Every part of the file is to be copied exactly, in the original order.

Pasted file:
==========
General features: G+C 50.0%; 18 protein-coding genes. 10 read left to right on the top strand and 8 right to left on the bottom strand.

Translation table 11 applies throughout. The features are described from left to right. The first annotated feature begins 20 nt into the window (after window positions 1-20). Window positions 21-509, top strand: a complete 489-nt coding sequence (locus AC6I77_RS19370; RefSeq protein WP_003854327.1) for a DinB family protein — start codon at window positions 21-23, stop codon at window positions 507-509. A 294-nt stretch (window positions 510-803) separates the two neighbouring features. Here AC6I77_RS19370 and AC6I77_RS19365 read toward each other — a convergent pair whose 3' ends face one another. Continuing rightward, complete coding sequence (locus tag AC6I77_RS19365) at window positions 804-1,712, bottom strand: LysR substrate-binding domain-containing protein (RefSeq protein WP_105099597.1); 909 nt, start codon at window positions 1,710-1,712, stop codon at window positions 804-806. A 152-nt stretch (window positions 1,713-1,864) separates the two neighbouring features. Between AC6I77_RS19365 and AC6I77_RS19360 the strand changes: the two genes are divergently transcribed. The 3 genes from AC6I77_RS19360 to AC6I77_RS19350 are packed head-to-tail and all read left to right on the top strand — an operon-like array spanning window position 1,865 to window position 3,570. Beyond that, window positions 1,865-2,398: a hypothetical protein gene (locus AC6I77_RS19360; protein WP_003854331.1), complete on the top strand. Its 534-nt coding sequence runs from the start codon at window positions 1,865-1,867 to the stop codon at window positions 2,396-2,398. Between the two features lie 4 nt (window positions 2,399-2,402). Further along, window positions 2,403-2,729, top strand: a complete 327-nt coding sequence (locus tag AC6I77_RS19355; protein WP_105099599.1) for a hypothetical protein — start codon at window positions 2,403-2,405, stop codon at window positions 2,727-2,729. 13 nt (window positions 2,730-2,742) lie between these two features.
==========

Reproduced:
General features: G+C 50.0%; 18 protein-coding genes. 10 read left to right on the top strand and 8 right to left on the bottom strand.

Translation table 11 applies throughout. The features are described from left to right. The first annotated feature begins 20 nt into the window (after window positions 1-20). Window positions 21-509, top strand: a complete 489-nt coding sequence (locus AC6I77_RS19370; RefSeq protein WP_003854327.1) for a DinB family protein — start codon at window positions 21-23, stop codon at window positions 507-509. A 294-nt stretch (window positions 510-803) separates the two neighbouring features. Here AC6I77_RS19370 and AC6I77_RS19365 read toward each other — a convergent pair whose 3' ends face one another. Continuing rightward, complete coding sequence (locus tag AC6I77_RS19365) at window positions 804-1,712, bottom strand: LysR substrate-binding domain-containing protein (RefSeq protein WP_105099597.1); 909 nt, start codon at window positions 1,710-1,712, stop codon at window positions 804-806. A 152-nt stretch (window positions 1,713-1,864) separates the two neighbouring features. Between AC6I77_RS19365 and AC6I77_RS19360 the strand changes: the two genes are divergently transcribed. The 3 genes from AC6I77_RS19360 to AC6I77_RS19350 are packed head-to-tail and all read left to right on the top strand — an operon-like array spanning window position 1,865 to window position 3,570. Beyond that, window positions 1,865-2,398: a hypothetical protein gene (locus AC6I77_RS19360; protein WP_003854331.1), complete on the top strand. Its 534-nt coding sequence runs from the start codon at window positions 1,865-1,867 to the stop codon at window positions 2,396-2,398. Between the two features lie 4 nt (window positions 2,399-2,402). Further along, window positions 2,403-2,729, top strand: a complete 327-nt coding sequence (locus tag AC6I77_RS19355; protein WP_105099599.1) for a hypothetical protein — start codon at window positions 2,403-2,405, stop codon at window positions 2,727-2,729. 13 nt (window positions 2,730-2,742) lie between these two features.